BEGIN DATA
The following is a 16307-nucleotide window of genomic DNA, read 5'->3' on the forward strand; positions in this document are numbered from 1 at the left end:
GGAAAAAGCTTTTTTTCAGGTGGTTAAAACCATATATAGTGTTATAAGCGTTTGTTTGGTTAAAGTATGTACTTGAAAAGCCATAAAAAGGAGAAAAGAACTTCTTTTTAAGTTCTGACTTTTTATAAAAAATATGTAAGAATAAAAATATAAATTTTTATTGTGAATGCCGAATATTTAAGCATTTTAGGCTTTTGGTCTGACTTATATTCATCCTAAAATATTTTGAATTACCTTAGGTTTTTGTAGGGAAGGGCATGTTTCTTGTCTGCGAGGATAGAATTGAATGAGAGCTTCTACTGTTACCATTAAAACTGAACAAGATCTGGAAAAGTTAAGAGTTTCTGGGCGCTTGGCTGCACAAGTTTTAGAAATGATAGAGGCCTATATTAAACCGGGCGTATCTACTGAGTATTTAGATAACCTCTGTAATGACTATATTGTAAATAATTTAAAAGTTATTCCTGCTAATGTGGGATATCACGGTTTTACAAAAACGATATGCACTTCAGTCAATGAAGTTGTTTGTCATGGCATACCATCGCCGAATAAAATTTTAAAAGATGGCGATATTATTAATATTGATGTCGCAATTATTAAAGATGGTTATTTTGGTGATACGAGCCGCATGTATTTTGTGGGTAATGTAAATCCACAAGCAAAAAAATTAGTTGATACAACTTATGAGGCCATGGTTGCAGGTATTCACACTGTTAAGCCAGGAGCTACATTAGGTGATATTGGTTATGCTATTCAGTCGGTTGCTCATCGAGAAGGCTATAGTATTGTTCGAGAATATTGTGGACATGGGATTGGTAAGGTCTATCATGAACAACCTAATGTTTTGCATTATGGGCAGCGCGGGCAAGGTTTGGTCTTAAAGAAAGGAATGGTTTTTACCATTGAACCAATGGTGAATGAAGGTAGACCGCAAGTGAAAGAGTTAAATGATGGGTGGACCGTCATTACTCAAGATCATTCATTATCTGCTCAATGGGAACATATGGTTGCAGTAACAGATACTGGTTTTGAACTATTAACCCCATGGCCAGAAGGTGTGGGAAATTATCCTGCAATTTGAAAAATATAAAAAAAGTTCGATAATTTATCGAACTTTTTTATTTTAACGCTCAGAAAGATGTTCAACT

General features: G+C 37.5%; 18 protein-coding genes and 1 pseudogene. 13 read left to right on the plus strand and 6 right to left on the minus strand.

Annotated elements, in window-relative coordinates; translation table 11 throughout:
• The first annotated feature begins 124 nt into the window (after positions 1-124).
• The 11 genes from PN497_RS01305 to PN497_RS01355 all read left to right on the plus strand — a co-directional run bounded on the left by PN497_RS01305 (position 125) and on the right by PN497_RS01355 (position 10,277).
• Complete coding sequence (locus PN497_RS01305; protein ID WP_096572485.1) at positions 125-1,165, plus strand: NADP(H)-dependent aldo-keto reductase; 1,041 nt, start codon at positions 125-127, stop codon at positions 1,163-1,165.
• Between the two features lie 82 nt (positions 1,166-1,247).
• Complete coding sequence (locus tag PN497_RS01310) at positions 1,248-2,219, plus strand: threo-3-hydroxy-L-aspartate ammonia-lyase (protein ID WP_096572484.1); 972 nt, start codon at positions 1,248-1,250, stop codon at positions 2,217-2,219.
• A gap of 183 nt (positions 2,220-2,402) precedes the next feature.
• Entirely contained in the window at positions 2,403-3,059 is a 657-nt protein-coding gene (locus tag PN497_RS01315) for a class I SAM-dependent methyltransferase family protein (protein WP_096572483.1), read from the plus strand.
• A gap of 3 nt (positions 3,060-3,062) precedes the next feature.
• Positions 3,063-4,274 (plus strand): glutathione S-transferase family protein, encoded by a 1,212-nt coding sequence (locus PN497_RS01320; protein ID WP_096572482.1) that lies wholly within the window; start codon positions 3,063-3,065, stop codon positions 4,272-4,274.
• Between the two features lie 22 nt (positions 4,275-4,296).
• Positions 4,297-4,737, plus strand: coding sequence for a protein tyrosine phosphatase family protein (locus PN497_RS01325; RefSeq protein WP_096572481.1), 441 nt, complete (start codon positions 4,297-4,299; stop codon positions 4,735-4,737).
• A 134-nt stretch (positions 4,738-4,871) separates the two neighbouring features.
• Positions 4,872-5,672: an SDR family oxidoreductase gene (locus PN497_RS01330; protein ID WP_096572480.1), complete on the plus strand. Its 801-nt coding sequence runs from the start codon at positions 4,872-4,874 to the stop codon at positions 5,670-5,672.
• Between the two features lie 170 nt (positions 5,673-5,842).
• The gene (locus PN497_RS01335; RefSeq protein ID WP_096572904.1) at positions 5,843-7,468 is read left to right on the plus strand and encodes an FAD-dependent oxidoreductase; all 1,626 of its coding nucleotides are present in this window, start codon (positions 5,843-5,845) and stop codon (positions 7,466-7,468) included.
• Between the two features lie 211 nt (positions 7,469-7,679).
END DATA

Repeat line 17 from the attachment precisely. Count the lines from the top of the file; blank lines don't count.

• Positions 4,872-5,672: an SDR family oxidoreductase gene (locus PN497_RS01330; protein ID WP_096572480.1), complete on the plus strand. Its 801-nt coding sequence runs from the start codon at positions 4,872-4,874 to the stop codon at positions 5,670-5,672.